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Kansas' wayward son

Time Line
Time Line
By Kerry Livgren AD

CBS Records: 1984


This review first appeared in the October 10, 1984 issue of The Daily Aztec.

When a musician leaves an established, successful band to go solo, it's usually to try something new. However, that doesn't seem to be the case with former Kansas guitarist and songwriter Kerry Livgren.

Livgren's new band, AD, sounds like a clone of Kansas (and even includes fellow Kansas veteran Dave Hope on bass). But where Kansas had a unique sound to separate it from other prog-rock bands, AD never establishes an identity.

Its new album, "Time Line," is boring, predictable and void of good material. The first side opens with the title track, an uninspired and plodding self-parody. Likewise, the next three songs are also derivative of the Kansas style without adding anything new.

The last cut on the first side, "Beyond the Pale," features Livingston on acoustic piano, a welcome change from the over-used synthesizers. However, as with much of what Livgren wrote for Kansas, there's an attempt at lyrical mysticism that falls flat:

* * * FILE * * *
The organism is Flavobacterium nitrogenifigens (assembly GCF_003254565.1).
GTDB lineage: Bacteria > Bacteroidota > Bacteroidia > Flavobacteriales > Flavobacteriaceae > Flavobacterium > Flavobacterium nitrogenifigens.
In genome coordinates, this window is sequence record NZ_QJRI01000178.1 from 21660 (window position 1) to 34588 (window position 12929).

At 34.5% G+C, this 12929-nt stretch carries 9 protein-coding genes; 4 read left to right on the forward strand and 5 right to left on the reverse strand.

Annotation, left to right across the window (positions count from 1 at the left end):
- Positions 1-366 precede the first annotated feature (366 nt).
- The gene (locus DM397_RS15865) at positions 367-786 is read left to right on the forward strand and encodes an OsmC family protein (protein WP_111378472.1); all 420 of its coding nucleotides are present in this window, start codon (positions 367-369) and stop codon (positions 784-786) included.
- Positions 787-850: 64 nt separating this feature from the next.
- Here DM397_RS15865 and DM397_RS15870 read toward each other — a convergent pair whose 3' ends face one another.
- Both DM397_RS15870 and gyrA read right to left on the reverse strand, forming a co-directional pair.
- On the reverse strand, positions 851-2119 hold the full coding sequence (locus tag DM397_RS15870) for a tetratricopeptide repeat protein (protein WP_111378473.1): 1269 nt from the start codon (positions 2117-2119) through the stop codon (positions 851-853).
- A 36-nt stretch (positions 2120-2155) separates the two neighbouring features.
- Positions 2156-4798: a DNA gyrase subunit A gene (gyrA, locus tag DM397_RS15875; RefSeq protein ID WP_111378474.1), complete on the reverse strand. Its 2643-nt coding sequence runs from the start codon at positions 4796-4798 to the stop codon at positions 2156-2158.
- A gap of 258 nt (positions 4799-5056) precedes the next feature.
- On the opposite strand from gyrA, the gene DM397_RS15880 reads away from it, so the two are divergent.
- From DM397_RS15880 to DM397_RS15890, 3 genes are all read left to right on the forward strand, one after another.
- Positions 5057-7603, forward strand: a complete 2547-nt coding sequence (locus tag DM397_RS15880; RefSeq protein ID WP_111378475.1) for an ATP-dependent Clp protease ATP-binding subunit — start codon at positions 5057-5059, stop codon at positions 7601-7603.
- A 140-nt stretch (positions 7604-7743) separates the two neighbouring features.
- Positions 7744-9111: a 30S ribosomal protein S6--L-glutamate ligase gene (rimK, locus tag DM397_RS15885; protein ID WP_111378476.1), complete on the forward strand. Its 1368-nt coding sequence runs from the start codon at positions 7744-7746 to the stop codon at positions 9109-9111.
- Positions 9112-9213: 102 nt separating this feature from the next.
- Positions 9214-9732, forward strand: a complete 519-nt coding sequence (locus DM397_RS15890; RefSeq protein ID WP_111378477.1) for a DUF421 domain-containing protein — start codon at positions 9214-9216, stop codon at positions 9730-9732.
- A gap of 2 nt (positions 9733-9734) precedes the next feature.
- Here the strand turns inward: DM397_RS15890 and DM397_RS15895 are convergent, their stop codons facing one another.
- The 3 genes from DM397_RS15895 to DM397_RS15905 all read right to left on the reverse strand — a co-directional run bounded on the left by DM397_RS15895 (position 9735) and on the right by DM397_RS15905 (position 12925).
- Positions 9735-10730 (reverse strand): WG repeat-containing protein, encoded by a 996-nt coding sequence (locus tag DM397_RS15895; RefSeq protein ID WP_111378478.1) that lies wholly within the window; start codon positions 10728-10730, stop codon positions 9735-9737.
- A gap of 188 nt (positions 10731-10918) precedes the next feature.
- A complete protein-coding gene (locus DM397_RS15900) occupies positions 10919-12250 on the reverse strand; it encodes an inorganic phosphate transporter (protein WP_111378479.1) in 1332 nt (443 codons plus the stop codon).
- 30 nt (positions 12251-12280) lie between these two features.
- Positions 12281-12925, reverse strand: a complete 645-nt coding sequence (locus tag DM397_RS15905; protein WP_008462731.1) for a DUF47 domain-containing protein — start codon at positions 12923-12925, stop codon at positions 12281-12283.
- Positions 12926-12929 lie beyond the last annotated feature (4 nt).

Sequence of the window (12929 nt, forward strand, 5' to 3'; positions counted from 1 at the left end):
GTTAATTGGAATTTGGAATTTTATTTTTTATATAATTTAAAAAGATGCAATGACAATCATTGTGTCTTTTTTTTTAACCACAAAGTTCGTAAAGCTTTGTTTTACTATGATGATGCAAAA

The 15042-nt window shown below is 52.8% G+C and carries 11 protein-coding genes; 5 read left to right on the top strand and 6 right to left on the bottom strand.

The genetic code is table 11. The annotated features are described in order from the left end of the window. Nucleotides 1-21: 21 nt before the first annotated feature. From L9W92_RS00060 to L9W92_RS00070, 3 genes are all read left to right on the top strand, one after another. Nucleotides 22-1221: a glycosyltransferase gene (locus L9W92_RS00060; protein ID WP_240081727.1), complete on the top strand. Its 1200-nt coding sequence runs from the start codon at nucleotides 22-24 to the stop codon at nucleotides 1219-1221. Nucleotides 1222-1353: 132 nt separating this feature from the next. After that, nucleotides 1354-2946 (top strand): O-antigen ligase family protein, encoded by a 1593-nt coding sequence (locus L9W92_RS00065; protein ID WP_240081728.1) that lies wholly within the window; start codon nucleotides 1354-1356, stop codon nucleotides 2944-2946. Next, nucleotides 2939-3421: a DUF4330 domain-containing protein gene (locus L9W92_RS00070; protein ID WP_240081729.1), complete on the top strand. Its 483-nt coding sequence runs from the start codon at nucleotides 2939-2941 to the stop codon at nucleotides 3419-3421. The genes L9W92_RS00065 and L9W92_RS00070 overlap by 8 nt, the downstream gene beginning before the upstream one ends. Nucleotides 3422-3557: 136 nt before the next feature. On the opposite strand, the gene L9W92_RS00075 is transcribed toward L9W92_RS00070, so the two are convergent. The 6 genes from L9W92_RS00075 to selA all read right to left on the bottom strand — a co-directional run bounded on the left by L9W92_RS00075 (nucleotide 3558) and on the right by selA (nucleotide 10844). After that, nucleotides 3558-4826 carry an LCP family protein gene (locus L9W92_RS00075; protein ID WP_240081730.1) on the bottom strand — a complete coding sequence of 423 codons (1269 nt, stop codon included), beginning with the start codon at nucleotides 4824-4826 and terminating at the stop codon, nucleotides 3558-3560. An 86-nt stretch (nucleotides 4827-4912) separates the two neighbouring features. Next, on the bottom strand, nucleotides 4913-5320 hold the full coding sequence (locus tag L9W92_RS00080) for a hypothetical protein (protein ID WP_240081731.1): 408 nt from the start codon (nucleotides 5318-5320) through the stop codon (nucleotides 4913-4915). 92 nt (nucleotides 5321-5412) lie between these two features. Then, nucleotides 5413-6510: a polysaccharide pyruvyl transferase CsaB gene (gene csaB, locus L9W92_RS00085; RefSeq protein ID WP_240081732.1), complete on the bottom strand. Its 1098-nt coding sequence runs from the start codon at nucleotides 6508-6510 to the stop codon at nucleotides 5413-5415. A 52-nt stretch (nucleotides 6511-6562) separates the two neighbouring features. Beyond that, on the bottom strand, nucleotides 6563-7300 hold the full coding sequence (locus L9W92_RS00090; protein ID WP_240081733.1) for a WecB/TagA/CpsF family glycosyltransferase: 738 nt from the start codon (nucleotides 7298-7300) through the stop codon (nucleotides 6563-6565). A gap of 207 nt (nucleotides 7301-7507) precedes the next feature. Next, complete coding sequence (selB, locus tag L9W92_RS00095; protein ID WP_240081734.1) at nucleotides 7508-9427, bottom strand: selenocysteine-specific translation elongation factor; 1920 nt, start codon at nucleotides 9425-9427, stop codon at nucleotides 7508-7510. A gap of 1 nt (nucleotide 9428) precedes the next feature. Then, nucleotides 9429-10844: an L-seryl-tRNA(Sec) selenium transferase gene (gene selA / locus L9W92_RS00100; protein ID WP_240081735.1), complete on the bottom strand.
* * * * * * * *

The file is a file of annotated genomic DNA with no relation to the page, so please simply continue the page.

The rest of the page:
Remember me, not as you see
As I will be, not as I am

Does that actually mean anything?

The second side opens a bit stronger with "New Age Blues," a catchy, upbeat rocker. Livgren plays a nice intro on guitar, and Warren Ham performs an enthusiastic harmonica solo.

"Life Undercover" is the most original cut on the album. Ham intersplices strong lead vocals with creative saxophone solos. Michael Gleason harmonizes well on piano, and the overall effect sounds like nothing else on the album.

While Livgren attempts to and often does capture the Kansas sound (much of which he helped create in the first place), the result is nowhere near as creative. Livgren would be better off returning to Kansas if that is the sound he truly wants to explore.